- Decreased IQ: One study showed that people who started smoking marijuana heavily in their teens and continued to use it lost an average of eight IQ points between the ages of 13 and 38.
In conclusion, not only do marijuana and nicotine each have individual consequences for teen mental health, the combination of both has additional effects. It’s important not to underestimate the negative impact of these addictive and life-threatening drugs. Therefore, parents need to help their teens find safe, healthy ways to navigate challenges and feel empowered.
Inhal Toxicol. 2009 Feb;21(2):87-90.
Drug Alcohol Depend. 2008 Jun 1; 95(3): 199–208.
Behavioural Brain Research. 2015 October 15; Vol. 293: 46–53.
Proc Natl Acad Sci U S A. 2012 Oct 2;109(40):E2657-64.
National Center on Addiction and Substance Abuse
Have you noticed the word “moke” being used lately, in the media and among young people? Moke is a term for a mix of marijuana and tobacco, that can be dangerous for teens.
How to pack and smoke a bowl of cannabis
There are many ways to smoke cannabis, but perhaps none are as well-known as smoking a bowl in a pipe. Learning how to pack and smoke a bowl is an essential lesson in cannabis consumption that enthusiasts at both ends of the spectrum can benefit from.
Whether you’re interested in packing a pipe for a personal smoking session or preparing a bowl for a party, understanding these fundamental principles will help optimize your bowl-smoking experience.
Choosing the right cannabis pipe
Cannabis contraptions come in all shapes and sizes, but smoking pipes are arguably the most popular. Adapted from traditional pipes used for tobacco, the cannabis pipe shares all of the same key characteristics.
Pipes consist of a bowl, a round basin deep enough to pack herb in, as well as an airtight channel that delivers smoke and air through a mouthpiece. In many cases, pipes also contain a second air channel known as a carb that is used to regulate the airflow through the pipe. As long as a pipe contains the first two items at the very least, you can smoke cannabis out of it.
Traditionally, pipes used for tobacco smoking were made out of material such as wood, bamboo, or even ceramics. However, cannabis pipes today are widely made using borosilicate glass, as the medium is incredibly versatile.
While most states still widely market glass pipes as tobacco smoking accessories, they can be found in collectable and gift shops, and also head shops. You can also find them online, at cannabis events, and even in high-end glass art museums.
Pipes can vary widely in shape and size, as well as in complexity, functionality, and availability. Bongs and bubblers utilize water to filter cannabis smoke and cool it prior to inhalation.
A common, basic type of pipe is called a “spoon,” because of its shape. These are the best pipes to begin with if you are new to cannabis, as they are small, easy to use, and are typically inexpensive.
What you need to get started packing a bowl
In order to smoke weed out of a pipe, you’re going to need a few essential items to get started. Other than your bowl or pipe, you will need some form of heating element—the most basic one is a lighter.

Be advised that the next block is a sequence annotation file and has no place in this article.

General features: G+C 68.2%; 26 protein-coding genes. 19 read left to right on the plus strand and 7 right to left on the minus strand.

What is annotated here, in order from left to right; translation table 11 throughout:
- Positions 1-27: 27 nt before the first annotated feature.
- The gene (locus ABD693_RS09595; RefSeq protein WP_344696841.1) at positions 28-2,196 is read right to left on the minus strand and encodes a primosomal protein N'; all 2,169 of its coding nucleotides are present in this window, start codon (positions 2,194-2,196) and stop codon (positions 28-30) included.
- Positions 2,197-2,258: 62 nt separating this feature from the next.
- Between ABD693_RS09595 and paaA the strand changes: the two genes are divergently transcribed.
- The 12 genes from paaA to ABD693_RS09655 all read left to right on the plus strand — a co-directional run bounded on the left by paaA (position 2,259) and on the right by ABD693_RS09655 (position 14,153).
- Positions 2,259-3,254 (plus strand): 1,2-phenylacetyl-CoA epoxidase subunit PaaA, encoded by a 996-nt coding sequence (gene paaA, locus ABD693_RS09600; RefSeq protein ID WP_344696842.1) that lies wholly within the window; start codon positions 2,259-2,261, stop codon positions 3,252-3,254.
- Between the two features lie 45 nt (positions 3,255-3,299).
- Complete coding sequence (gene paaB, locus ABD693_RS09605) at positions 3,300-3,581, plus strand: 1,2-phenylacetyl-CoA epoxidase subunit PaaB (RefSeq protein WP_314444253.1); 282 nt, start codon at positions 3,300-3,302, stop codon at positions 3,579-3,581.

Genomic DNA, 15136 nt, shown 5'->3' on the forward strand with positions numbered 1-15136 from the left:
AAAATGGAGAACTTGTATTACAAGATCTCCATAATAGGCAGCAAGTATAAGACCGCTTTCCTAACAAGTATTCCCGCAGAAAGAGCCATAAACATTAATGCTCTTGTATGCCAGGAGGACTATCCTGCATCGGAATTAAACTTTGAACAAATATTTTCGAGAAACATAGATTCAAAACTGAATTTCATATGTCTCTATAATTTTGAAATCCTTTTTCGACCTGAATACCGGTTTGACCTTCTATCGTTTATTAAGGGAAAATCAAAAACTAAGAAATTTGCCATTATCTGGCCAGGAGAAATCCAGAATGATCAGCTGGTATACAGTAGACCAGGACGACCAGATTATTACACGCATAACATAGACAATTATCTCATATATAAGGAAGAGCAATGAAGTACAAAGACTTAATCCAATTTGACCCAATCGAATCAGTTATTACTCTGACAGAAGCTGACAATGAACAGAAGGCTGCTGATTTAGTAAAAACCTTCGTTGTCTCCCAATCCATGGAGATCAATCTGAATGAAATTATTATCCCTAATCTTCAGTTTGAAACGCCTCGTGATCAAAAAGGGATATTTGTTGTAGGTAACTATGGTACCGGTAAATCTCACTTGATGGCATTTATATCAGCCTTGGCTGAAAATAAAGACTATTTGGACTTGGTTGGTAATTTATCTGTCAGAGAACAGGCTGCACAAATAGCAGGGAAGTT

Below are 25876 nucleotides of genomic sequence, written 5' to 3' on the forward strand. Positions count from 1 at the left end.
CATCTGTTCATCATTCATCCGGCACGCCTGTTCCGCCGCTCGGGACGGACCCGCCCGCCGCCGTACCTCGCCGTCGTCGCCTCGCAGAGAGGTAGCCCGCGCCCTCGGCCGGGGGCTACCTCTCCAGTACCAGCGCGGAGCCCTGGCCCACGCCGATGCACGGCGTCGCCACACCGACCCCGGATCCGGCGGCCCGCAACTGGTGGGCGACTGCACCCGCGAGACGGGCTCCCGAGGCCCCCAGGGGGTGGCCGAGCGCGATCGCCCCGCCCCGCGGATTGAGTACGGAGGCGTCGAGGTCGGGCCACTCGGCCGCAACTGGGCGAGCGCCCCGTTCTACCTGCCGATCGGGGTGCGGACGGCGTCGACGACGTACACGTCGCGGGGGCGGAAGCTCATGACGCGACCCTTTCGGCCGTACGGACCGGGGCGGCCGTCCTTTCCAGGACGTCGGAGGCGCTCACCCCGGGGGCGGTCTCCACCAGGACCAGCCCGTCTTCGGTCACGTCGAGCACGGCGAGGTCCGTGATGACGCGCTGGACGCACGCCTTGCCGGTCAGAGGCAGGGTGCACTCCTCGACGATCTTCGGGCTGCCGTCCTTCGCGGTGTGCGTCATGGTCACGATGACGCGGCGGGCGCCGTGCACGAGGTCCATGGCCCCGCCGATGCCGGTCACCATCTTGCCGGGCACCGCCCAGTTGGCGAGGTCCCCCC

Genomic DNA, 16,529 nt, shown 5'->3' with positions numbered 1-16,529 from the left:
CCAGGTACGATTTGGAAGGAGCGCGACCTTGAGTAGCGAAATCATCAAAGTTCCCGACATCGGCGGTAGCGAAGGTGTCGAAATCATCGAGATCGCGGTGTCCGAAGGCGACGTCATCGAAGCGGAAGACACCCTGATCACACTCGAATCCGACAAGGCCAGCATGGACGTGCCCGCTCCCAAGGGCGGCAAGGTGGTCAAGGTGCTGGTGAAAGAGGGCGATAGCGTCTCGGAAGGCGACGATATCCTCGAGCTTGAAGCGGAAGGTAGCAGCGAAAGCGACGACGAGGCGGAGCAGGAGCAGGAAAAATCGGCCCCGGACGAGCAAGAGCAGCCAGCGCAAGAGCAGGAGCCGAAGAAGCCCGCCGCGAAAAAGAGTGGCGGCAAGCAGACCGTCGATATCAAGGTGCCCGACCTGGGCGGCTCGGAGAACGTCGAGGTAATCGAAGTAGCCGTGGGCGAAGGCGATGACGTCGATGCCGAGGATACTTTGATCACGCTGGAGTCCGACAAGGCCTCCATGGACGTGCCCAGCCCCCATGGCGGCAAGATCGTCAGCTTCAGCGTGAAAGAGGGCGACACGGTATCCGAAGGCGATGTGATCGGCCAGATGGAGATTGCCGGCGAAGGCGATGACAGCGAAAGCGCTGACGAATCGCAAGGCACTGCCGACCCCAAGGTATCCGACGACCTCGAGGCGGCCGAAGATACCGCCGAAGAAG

Traditional butane lighters work well, though there is a myriad of non-butane heating elements out there to choose from, if you want to avoid a butane flavor in your bowl. The most effective lighters and heaters will allow for optimal heating control when combusting or vaporizing a bowl.
Some consumers prefer to light their bowls with hemp wick, a waxy piece of hemp string that ignites easily, maintains an even burn, and doesn’t give off an undesirable aftertaste.
Another heating element used often is a glass wand that can be heated to a point where it will vaporize your herb on contact, eliminating combustion smoke altogether while still delivering cannabinoids and flavor through a lighter hit.
Another factor to consider is whether or not to use a screen for your pipe. Screens can help keep you from inhaling burning bits of cannabis, but if you don’t have a pack of pipe screens, here are a few nifty tricks to consider:
- Twist a piece of wire or a paperclip it into coil
- Use a screen from a faucet head
We don’t recommend using aluminum foil, a soda can, or a window screen as a makeshift pipe screen, as these are often coated with materials that are hazardous to inhale.
Preparing cannabis for smoking a bowl is essential to maximize airflow through your device and deliver an even smoke. In order to do this, breaking down your herb is a crucial step. Doing this creates a homogenous airflow through the bowl where smoke can pass through evenly.
How to pack and smoke a bowl or pipe: a step-by-step guide
- Get your pipe, some weed, and a grinder if you have one.
- Loosely grind up your weed—make sure it’s evenly broken down but not too finely ground. Hand pulling your herb is the most basic way to do this, but grinders make this process much easier.
- Put the ground or broken up weed in your pipe. Some pro tips to help maximize airflow:
- Use a stem and/or nice-sized intact calyx to stuff at the very bottom of your bowl to prevent pieces from passing though. You can also use a screen if you have one.
- Pack your herb lightly at the bottom and slightly denser at the top for an even smoke. This allows the cannabis toward the top to maintain a burn—or cherry—while opening up airflow for easy inhalation without clogging.
- Put a flame or other heating element to it and enjoy!
Etiquette for smoking a bowl in a group
We all started somewhere, so for everybody first learning how to smoke a pipe, there are a few pieces of etiquette to follow to ensure you have the best possible experience. When engaging in a smoking session with others, make sure you pack a bowl that’s proportional to the size of the number of people in your smoking circle.
For an intimate session, pack a personal bowl or a “snap” when alone or with one other person. This way, you take turns lighting personally packed micro bowls meant to be consumed in one single hit.
For larger groups, heavier packed “party bowls” ensure each smoking buddy gets a fresh hit of green herb. Everyone should get a green hit.
Traditionally, the provider of the cannabis will determine who gets to light the first hit. To make sure everyone gets the same experience, make sure to corner your bowl by only lighting a fraction of the visible cannabis. This lets everyone get the same great flavor without leaving an ashy hit for somebody at the end.
If the bowl is already lit, feel free to pass it, but let your passing buddy know the bowl is cherried.
Lastly, never pocket a lighter. Everyone hates a lighter thief!
With these tips in mind, smoking a bowl should be a walk in the park. Always remember to use proper etiquette when packing a bowl for friends, and make sure you are consuming cannabis in a safe and legal place. Pack a fat one, call some friends, and have at it!
This post was originally published on October 27, 2016. It was most recently updated on April 8, 2020.
There are many ways to consume cannabis, but none are as well-known as smoking a bowl. Learn how to properly pack and smoke a bowl for your next session.